[A]pproximately 70 percent of beneficiaries are expected not to see a premium increase in 2016 because it is projected that there will be no cost-of-living increases in Social Security benefits. The remaining 30 percent of beneficiaries would pay a higher premium based on this projection. These include only individuals who enroll in Part B for the first time in 2016; enrollees who do not receive a Social Security benefit; beneficiaries that are directly billed for their Part B premium; and current enrollees who pay an income related higher premium. Decisions about premium changes will be made in October and depend on a variety of factors.
Thursday, July 23, 2015
As part of the 2015 White House Conference on Aging, HHS posted a blog entry announcing the launch of a new website, aging.gov. According to the blog post from Nora Super, executive director of the WHCOA, "[o]ne of the lessons we learned through this journey is that older Americans, their families and other caregivers sometimes need help navigating the array of federal, state and local supports that are available." The website includes information on healthy aging, retirement security, and elder justice as well as links to various resources. Check it out!
Wednesday, July 22, 2015
The Associated Press and the NORC Center for Public Affairs Research are doing a series of polls on Americans' experiences and views of long-term care. As described on the website, the AP-NORC "is undertaking a series of major studies on the public’s experiences with, and opinions and attitudes about, long-term care in the United States."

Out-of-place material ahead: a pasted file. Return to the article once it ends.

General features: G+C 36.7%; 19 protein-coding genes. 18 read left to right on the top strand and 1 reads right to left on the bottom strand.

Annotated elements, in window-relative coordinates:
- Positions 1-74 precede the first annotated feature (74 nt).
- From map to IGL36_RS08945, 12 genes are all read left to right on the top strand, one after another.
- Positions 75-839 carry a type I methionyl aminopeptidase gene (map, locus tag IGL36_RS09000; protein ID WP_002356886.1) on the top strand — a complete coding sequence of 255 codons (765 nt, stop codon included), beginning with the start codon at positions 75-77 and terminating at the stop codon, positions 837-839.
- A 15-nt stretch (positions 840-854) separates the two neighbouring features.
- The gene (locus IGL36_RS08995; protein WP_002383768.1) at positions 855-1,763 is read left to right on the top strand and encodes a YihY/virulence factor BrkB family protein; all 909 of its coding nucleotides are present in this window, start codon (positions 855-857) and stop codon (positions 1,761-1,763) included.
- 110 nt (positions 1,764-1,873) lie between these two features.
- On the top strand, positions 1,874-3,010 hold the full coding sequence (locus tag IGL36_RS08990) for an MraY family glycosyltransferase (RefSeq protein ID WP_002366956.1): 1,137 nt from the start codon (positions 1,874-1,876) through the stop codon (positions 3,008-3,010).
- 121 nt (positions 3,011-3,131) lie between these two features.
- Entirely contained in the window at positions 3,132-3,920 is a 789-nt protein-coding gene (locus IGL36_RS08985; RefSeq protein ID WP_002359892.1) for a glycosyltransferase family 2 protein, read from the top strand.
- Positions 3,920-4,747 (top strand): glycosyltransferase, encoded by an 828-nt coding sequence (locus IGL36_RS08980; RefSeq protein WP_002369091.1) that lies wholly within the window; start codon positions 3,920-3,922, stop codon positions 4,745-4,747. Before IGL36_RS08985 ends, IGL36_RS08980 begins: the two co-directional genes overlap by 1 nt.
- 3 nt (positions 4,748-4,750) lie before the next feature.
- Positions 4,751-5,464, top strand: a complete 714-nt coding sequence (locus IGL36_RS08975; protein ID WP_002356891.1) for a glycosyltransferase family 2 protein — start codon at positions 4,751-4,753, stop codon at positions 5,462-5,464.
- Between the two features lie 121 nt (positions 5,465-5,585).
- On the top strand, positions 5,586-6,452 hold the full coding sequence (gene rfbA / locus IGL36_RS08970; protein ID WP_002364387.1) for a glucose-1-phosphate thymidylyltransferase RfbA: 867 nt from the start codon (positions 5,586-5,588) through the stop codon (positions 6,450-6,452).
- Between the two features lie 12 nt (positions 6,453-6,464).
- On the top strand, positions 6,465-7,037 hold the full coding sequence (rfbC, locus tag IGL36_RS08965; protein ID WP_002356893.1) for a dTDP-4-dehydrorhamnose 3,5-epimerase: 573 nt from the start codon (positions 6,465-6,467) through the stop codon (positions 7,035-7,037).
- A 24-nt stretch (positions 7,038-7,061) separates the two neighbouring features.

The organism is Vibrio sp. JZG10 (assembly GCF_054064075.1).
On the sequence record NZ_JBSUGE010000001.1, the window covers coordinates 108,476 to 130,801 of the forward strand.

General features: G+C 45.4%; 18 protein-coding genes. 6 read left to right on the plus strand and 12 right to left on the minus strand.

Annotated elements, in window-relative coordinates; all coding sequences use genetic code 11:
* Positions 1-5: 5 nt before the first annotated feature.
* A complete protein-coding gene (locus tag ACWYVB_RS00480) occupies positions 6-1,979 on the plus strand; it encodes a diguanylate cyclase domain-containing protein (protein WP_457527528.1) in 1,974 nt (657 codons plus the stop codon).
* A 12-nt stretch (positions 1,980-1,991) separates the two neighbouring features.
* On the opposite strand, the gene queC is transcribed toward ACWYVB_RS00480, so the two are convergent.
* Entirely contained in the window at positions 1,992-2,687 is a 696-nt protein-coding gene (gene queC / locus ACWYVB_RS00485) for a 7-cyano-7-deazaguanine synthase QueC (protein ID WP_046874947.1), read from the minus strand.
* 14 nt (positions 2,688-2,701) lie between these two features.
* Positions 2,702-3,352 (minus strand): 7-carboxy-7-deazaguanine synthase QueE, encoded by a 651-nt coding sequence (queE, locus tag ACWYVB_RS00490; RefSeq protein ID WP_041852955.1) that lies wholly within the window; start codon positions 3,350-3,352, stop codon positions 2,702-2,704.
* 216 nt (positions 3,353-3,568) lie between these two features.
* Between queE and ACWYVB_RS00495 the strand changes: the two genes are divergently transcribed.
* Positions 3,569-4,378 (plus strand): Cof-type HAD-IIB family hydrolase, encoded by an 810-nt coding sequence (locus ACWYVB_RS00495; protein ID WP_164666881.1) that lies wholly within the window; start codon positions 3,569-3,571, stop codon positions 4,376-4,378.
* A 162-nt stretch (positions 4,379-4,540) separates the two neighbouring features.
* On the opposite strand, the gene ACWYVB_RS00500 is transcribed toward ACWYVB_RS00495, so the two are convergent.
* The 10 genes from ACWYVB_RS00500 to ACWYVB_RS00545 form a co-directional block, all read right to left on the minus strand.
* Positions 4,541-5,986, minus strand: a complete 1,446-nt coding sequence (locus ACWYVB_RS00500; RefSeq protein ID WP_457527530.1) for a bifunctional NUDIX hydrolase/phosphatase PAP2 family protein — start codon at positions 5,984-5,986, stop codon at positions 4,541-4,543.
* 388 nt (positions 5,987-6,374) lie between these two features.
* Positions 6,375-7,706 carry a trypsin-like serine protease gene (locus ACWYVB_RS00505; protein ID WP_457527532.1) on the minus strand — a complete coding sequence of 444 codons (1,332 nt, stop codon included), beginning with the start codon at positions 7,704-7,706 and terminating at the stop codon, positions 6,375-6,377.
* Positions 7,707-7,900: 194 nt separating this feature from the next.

Demographic projections show the population age 65 and over nearly doubling by the time the last baby boomers have reached 65. Specifically, while seniors made up only 12 percent of the U.S. population in 2000, they are expected to comprise about 22 percent by 2040, with roughly 82 million Americans over the age of 65. How to plan for and finance high quality long-term care will remain a key policy question for lawmakers in the years to come.
The AP-NORC Center, with funding from the SCAN Foundation, is conducting annual nationally representative surveys of Americans age 40 and older to monitor a series of long-term care issues. Future studies will continue to examine awareness of older Americans' understanding of the long-term care system, their perceptions and misperceptions regarding the likelihood of needing long-term care services and the cost of those services, and their attitudes and behaviors regarding planning for long-term care.
The results from 5 polls, ranging from 2013 to 2015 can be accessed here. The most recent poll, conducted in April-May, 2015, focuses on Long-Term Care in America: Americans’ Outlook and Planning for Future Care which "explores new issues, including person-centered care experiences, the role of private health insurance plans in financing long-term care, and the special challenges faced by those who provide ongoing living assistance to elderly loved ones while also providing financial support to children. At the same time, the survey continues to track long-term care attitudes and planning behaviors." A quick take away summary from this
Five Things You Should Know From The AP-NORC Center’s Long-Term Care Poll Among adults age 40 and older:
- Nearly 1 in 10 are both supporting a child and providing ongoing living assistance for a loved one.
- Only a third say they are very or extremely confident in their ability to pay for ongoing living assistance they may need in the future.